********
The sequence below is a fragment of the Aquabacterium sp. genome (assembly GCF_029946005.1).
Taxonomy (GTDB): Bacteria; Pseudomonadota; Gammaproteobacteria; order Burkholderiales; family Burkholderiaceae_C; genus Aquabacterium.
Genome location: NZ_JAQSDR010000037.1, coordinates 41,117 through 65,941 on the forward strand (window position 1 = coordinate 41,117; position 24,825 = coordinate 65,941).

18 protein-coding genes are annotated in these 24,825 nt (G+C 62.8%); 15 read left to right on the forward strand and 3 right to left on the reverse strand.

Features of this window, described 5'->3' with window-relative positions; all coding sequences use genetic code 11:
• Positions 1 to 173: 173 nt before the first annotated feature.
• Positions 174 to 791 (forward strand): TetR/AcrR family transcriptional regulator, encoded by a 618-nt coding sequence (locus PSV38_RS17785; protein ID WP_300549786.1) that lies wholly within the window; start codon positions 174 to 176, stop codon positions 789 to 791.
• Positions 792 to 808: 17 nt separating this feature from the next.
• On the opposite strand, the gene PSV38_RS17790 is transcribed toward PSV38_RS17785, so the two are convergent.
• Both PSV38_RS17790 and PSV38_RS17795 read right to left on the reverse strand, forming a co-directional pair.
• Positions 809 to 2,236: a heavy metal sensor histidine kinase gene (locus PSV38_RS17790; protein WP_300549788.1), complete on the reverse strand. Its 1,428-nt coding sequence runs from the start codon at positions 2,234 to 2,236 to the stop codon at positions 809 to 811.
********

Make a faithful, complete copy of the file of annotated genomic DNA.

The sequence below is a fragment of the Aquabacterium sp. genome (assembly GCF_029946005.1).
Taxonomy (GTDB): Bacteria; Pseudomonadota; Gammaproteobacteria; order Burkholderiales; family Burkholderiaceae_C; genus Aquabacterium.
Genome location: NZ_JAQSDR010000037.1, coordinates 41,117 through 65,941 on the forward strand (window position 1 = coordinate 41,117; position 24,825 = coordinate 65,941).

18 protein-coding genes are annotated in these 24,825 nt (G+C 62.8%); 15 read left to right on the forward strand and 3 right to left on the reverse strand.

Features of this window, described 5'->3' with window-relative positions; all coding sequences use genetic code 11:
• Positions 1 to 173: 173 nt before the first annotated feature.
• Positions 174 to 791 (forward strand): TetR/AcrR family transcriptional regulator, encoded by a 618-nt coding sequence (locus PSV38_RS17785; protein ID WP_300549786.1) that lies wholly within the window; start codon positions 174 to 176, stop codon positions 789 to 791.
• Positions 792 to 808: 17 nt separating this feature from the next.
• On the opposite strand, the gene PSV38_RS17790 is transcribed toward PSV38_RS17785, so the two are convergent.
• Both PSV38_RS17790 and PSV38_RS17795 read right to left on the reverse strand, forming a co-directional pair.
• Positions 809 to 2,236: a heavy metal sensor histidine kinase gene (locus PSV38_RS17790; protein WP_300549788.1), complete on the reverse strand. Its 1,428-nt coding sequence runs from the start codon at positions 2,234 to 2,236 to the stop codon at positions 809 to 811.